I posted about how I managed to tick off a consultant when I included a short section on a kind of what-is-knowledge …
Well, here is the offending writing … (keep in mind that this is only one page in a collection of learner materials for a classroom workshop) …
What Is Knowledge?
“Knowledge is a very difficult thing to define, but without some sense of the difference between information and knowledge, you run the risk of confusing the two and developing a confused approach to Knowledge Transfer that falls prey to hazards …
We have an intuitive sense that knowledge is broader, deeper, and richer than data or information. Knowledge is information plus something – meaning, action, organization, patterns of behavior or whatever …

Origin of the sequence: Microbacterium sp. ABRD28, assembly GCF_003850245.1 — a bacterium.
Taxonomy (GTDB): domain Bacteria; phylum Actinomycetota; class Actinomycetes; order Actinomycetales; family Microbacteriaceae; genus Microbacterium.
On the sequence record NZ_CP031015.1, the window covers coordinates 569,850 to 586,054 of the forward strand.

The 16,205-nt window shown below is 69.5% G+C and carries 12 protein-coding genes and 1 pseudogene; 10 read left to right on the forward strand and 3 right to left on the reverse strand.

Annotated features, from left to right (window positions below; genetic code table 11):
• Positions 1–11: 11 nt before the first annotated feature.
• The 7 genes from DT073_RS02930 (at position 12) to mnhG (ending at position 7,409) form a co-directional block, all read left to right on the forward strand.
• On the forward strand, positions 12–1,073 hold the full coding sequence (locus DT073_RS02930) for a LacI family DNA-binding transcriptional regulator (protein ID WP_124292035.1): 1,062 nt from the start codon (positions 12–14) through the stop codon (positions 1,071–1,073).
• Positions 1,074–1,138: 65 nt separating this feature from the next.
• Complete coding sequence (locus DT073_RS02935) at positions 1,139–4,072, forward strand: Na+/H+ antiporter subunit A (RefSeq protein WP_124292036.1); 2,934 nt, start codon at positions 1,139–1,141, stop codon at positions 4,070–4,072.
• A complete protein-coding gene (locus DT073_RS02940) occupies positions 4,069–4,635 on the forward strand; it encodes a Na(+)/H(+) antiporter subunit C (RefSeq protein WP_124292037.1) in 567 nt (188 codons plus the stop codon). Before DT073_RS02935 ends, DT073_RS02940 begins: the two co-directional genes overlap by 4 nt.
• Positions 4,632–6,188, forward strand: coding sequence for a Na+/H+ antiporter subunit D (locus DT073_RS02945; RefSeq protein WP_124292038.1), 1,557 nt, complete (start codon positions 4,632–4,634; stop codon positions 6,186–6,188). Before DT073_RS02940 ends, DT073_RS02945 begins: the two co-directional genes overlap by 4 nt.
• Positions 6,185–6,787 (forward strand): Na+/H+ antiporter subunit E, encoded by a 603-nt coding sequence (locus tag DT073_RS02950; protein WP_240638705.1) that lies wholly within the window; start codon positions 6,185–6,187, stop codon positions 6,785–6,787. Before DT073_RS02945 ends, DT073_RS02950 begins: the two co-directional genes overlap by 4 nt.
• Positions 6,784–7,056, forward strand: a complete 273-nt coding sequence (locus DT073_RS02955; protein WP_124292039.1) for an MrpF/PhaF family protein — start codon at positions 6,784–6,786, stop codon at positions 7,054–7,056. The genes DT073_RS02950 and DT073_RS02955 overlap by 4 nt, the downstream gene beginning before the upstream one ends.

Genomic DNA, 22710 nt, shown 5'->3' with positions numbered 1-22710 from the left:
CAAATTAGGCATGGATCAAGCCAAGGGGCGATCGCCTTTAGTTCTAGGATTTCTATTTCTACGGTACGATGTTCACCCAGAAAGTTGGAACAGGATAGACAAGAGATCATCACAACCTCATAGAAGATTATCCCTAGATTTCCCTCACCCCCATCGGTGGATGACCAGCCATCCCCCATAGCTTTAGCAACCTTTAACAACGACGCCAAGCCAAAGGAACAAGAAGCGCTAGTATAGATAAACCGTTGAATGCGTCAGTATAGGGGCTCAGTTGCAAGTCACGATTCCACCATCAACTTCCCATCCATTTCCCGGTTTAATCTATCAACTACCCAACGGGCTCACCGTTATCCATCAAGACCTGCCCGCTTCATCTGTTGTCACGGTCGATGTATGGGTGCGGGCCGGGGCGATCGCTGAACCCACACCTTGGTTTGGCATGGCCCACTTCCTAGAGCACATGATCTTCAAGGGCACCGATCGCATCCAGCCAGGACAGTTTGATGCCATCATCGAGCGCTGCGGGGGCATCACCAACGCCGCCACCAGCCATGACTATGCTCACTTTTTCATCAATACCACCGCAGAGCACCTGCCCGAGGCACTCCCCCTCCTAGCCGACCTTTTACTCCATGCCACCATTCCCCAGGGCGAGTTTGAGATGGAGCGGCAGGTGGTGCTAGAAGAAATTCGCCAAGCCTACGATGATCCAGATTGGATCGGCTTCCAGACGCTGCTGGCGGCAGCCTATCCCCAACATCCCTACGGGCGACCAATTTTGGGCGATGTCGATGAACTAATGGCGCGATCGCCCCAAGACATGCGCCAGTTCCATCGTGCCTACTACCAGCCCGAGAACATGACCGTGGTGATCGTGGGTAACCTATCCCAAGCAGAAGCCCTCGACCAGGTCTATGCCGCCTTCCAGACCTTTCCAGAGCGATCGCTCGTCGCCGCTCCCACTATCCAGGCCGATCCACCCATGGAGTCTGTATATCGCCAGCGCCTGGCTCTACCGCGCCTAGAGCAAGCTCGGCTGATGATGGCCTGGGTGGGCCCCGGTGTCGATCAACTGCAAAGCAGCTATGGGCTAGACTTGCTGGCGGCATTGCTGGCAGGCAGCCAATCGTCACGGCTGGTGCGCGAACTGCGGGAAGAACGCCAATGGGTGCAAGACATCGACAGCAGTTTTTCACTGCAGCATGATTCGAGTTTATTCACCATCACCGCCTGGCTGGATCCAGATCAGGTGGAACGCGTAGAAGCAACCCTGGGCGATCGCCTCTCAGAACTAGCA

Knowledge is information plus contexts of a variety of types.”
Reamy, T (2001, August 9). Knowledge Maps, An intellectual infrastructure for KM. InsideKnowledge, 5, Retrieved August 5, 2007.
|We have a document that is a procedure statement. It contains pieces of information like, “When you finish Step X, the next step is Y.”||
There are a number of additional contexts through which this information becomes knowledge:
And then I included notes in the facilitator guide to guide the learners through some examples …
The entire point being that unless you delve into some of the contexts that make up a body of knowledge, then all you’re doing is collecting out-of-date, irrelevant and incomplete information. And that is a sure way to fail at Knowledge Transfer.